Thread Number: 41262  /  Tag: Other Home Products or Autos
Switches on appliances with unpolarized plugs
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Post# 437616   1/22/2021 at 19:40 by moderneezer (Gatineau, Quebec, Canada)        

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Hi, it's Moderneezer.

There's something that has gotten into my mind lately which relates to electric wiring. It's about switches on appliances with unpolarized plugs. Inform yourselves about the difference between polarized and unpolarized plugs, and also about the different plug shapes in the different countries on earth.

If an appliance has a polarized plug, then its switch would only need to cut the hot connection (also called active in Australia), but with an unpolarized plug, the appliance should have a switch that cuts both the hot and the neutral connections when turning off the machine. It said said, however, that appliances with unpolarized plugs used in the countries of mainland Europe generally have single-pole switches.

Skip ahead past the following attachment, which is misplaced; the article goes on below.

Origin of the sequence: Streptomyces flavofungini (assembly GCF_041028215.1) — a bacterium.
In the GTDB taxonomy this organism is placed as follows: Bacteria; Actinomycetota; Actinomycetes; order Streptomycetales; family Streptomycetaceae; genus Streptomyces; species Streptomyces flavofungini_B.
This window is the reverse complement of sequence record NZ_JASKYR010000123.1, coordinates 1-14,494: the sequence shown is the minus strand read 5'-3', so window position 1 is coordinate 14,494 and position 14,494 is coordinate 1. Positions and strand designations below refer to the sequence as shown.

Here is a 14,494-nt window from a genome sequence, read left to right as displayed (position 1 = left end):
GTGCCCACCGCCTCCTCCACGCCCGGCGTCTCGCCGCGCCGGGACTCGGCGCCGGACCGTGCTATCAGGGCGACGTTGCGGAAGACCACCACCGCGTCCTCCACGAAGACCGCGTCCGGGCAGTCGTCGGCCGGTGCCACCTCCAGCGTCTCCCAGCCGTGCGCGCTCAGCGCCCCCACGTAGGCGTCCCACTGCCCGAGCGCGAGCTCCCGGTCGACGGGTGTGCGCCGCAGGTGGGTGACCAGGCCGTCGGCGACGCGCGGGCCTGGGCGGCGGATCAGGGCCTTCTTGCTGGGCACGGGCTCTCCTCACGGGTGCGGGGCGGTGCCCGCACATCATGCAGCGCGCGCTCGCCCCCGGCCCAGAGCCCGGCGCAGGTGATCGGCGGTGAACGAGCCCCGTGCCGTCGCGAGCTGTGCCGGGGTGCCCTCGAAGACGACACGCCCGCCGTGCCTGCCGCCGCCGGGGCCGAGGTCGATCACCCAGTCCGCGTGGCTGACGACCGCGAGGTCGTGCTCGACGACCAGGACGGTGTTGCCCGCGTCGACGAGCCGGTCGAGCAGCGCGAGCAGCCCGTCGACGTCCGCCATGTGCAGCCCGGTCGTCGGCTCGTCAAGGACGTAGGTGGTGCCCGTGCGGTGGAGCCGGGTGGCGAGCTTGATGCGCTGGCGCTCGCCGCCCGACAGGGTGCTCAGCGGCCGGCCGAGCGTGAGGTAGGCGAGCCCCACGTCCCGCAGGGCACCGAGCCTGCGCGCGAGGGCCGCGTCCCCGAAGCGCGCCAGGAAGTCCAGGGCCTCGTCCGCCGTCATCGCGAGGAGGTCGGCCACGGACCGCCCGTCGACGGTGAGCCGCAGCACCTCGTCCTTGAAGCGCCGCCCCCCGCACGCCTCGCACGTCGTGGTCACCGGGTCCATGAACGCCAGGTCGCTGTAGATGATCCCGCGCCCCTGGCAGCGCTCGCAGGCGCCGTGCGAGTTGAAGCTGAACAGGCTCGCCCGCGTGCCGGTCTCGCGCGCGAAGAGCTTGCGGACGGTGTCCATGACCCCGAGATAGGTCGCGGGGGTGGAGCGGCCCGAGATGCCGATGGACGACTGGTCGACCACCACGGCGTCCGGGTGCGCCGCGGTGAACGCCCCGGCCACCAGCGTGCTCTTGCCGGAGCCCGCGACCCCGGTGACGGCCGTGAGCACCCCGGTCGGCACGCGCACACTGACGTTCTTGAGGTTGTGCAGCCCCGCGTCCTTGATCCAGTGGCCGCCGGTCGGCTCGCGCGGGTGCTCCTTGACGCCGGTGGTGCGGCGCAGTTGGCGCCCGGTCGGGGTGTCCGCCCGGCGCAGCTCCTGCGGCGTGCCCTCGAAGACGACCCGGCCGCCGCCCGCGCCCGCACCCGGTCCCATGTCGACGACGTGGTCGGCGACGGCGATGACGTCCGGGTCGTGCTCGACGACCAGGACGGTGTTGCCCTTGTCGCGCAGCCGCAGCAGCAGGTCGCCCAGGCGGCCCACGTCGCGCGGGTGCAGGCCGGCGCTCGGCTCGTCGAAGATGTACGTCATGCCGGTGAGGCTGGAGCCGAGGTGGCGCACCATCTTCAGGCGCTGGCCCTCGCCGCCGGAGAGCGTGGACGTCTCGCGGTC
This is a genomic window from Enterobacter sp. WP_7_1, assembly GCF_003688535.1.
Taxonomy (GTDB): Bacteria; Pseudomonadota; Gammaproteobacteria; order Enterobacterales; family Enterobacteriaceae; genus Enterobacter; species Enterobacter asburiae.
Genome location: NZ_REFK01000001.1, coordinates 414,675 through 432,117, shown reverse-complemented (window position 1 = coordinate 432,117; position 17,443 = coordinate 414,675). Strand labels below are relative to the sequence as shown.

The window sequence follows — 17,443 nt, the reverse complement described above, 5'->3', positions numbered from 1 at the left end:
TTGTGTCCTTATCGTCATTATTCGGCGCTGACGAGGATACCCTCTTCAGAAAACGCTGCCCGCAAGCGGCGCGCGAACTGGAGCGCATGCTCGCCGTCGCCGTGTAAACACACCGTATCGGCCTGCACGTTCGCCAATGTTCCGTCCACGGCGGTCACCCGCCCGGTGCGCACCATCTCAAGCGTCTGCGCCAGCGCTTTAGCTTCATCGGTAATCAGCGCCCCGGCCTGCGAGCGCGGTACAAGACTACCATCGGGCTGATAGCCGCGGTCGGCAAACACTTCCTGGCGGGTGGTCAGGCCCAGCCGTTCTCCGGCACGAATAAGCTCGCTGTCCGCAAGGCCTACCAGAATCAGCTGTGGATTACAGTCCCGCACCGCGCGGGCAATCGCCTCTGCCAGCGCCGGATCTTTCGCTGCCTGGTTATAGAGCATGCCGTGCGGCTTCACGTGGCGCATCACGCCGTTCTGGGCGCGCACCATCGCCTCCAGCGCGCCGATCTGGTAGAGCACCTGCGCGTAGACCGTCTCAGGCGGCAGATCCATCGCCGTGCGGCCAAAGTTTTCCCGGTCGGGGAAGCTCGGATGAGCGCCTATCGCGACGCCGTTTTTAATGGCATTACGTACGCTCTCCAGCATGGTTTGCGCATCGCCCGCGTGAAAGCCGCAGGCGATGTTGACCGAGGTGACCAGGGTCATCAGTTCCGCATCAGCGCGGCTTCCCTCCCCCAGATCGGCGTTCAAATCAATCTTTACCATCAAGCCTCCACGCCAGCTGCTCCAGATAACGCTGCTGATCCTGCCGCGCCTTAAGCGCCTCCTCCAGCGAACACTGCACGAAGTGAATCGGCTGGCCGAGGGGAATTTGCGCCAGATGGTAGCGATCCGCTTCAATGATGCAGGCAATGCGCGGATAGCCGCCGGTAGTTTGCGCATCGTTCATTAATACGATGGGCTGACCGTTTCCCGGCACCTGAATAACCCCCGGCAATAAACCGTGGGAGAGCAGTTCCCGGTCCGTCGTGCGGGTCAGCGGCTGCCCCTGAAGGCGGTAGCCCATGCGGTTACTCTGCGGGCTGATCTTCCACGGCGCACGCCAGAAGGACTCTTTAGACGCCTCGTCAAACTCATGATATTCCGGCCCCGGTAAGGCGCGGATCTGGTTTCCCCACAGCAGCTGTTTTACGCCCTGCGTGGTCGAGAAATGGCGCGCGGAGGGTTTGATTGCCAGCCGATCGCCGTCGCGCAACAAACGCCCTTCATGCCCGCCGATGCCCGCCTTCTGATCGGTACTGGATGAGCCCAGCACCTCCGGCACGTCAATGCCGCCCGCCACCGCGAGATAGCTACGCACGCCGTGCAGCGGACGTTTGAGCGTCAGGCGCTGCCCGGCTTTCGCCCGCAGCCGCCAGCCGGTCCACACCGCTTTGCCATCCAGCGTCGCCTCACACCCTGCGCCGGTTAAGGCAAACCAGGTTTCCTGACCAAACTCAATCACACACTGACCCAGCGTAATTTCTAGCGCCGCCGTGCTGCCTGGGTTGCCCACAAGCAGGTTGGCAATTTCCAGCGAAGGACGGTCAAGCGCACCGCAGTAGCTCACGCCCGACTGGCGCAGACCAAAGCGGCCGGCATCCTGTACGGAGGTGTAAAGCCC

It is said in some websites (they're in French) that an appliance, with a single-pole switch, would generate some form of radiation if the hot connector is connected to neutral and vice-versa. American electricians are worried about other kinds of problems if a machine is plugged with reversed wiring.

The pictures are the wiring diagrams of canister vacuum cleaners. The canister represented in the first picture has a single-pole switch and is assumed to have an American plug with the neutral blade being wider than the hot blade. In the second picture, the appliance has a double-pole switch and is assumed to have an unpolarized European plug with cylindrical prongs. The machine in the third picture is assumed to have the same kind of plug as in the second diagram but with a single-pole switch. Notice the exclamation marks to warn us about some dangers?

So, in conclusion, an appliance with an unpolarized plug should have a double-pole switch but most of the ones in mainland Europe don't. What do you think of my opinion?

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Post# 437623 , Reply# 1   1/22/2021 at 23:48 by n0oxy (Saint Louis Missouri, United States)        
polarized plugs

I've wondered what the point is of having polarized plugs in the first place. If it was direct current, it would matter since direct current can have a center positive or center negative connection. But with alternating current, it shouldn't matter. I actually have a few older vacuums that have non-polarized plugs, it works fine either way you plug it in.